Anthony Joshua’s trainer Rob McCracken insists the health of his boxers is of “paramount importance”.
Brain injury charity Headway called it a “shocking admission”.
“I am not a doctor and it may be that concussed is not the right term to have used,” McCracken said on Thursday.
“The health of all the boxers I work with is of paramount importance to me and I have always used my judgement and experience to do what is right for them.
“There is no formal concussion protocol where the doctor steps in to assess the boxer so you have to use your experience as a coach and your knowledge of the person to make a decision on whether you think they can recover.
“I have had this a number of times in my career in professional Boxing where boxers have recovered from a difficult round to go on and win the fight. I have also pulled boxers out of fights because I knew it was not in their interests to continue.”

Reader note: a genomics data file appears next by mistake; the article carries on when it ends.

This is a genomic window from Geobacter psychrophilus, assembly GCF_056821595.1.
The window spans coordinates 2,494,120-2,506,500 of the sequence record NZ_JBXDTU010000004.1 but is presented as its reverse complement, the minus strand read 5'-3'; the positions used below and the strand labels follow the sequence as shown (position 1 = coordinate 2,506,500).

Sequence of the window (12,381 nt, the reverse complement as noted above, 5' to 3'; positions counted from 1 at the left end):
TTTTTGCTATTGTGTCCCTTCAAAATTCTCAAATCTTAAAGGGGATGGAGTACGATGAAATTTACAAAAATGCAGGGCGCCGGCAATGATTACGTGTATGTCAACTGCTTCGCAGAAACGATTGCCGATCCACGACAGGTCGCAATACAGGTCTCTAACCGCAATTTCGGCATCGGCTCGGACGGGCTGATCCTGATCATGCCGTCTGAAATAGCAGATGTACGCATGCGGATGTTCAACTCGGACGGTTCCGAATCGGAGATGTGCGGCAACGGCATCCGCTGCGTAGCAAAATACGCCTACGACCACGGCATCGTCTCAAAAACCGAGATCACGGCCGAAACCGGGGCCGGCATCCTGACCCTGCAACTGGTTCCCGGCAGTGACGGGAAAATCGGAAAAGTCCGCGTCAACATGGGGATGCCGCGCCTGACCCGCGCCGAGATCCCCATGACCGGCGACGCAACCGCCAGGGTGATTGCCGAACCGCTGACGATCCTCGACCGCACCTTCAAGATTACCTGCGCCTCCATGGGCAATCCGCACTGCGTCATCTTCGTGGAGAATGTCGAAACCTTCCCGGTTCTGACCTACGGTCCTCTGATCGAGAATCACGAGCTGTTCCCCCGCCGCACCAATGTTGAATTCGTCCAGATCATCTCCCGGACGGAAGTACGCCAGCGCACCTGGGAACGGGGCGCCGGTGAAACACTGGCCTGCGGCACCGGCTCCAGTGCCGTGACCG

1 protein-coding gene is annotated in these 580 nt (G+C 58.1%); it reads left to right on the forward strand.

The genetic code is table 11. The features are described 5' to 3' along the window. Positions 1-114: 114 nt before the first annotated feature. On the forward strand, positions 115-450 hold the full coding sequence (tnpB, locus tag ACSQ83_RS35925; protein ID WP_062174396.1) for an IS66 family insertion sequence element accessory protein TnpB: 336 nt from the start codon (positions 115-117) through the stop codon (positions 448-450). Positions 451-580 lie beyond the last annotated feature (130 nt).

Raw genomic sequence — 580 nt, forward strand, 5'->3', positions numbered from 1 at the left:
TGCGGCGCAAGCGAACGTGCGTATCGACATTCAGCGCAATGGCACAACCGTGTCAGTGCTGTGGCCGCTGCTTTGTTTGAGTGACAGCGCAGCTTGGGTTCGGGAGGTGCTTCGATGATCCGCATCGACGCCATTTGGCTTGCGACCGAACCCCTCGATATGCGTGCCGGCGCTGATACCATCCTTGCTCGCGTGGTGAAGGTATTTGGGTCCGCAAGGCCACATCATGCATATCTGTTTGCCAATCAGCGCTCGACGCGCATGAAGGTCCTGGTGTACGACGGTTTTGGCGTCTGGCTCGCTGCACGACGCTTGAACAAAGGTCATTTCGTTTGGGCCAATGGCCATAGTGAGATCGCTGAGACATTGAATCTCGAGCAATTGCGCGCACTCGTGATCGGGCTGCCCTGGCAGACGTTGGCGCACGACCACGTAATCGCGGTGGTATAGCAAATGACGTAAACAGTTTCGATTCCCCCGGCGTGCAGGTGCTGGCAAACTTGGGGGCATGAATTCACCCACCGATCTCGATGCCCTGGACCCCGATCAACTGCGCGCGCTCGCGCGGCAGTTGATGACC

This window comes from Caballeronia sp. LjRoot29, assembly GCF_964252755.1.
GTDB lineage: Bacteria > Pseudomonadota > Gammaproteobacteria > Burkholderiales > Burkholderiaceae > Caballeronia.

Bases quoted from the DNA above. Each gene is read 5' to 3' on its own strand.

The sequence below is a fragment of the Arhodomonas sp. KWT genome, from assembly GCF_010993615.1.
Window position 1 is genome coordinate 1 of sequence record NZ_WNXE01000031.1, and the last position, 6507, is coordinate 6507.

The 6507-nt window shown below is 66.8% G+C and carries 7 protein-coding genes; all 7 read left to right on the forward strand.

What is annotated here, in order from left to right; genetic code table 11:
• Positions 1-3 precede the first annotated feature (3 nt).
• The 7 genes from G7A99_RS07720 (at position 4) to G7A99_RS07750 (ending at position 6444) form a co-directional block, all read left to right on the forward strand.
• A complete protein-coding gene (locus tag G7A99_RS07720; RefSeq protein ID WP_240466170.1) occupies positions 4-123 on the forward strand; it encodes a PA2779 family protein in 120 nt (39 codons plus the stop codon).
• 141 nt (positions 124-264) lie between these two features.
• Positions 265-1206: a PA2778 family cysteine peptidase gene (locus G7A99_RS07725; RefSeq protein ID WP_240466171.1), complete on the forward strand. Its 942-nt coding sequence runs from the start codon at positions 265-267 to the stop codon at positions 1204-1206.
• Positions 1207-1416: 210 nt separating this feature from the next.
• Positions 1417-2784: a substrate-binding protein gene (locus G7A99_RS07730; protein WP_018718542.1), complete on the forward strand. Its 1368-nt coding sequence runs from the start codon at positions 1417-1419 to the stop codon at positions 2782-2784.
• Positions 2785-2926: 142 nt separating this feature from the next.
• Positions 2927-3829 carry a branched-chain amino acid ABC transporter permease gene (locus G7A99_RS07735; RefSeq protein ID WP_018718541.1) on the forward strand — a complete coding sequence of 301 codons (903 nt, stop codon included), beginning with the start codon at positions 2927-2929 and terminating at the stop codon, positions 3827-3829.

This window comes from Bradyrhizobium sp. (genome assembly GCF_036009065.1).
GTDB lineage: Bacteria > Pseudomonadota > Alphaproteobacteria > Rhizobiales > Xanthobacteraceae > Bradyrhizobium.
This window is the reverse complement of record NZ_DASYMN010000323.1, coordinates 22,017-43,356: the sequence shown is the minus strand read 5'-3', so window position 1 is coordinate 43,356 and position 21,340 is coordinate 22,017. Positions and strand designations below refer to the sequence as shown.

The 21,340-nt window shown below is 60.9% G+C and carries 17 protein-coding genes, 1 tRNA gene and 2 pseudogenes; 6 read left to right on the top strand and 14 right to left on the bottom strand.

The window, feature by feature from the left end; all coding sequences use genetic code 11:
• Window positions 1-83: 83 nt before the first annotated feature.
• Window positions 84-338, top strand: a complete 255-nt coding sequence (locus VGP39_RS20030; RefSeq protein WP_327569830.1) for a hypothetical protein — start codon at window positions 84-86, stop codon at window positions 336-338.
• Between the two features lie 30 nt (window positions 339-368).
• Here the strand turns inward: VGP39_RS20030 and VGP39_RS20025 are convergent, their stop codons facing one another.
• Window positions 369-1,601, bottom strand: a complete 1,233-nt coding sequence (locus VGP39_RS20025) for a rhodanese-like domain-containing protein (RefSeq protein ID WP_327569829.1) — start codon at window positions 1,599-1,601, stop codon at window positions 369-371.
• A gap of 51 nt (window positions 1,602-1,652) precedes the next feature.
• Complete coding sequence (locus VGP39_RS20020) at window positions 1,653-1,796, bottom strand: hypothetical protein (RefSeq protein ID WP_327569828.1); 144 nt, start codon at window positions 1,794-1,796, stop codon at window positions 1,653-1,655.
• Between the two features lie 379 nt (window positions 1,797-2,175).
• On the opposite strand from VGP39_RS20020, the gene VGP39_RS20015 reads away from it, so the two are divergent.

Before the seventh round, in which he was stopped by his Mexican-American opponent, Joshua looked perplexed in his corner and said to McCracken: “Why am I feeling like this?”
GB Boxing has backed McCracken, 51, who is its performance director.
“Anyone who has ever seen him work knows that he has the best interests of the boxers at heart,” a spokesperson said.
“Ensuring we deliver a duty of care and protect the physical and mental health of the boxers is central to the way that Rob McCracken has led the world class programme for Boxing over the last 10 years.”
Prior to McCracken’s statement on Thursday, Luke Griggs, deputy chief executive of Headway, had said: “Trainers have a duty of care to their boxers and it seems clear that Anthony Joshua’s trainer’s sole priority was winning that fight, not protecting the fighter from a potentially fatal injury.”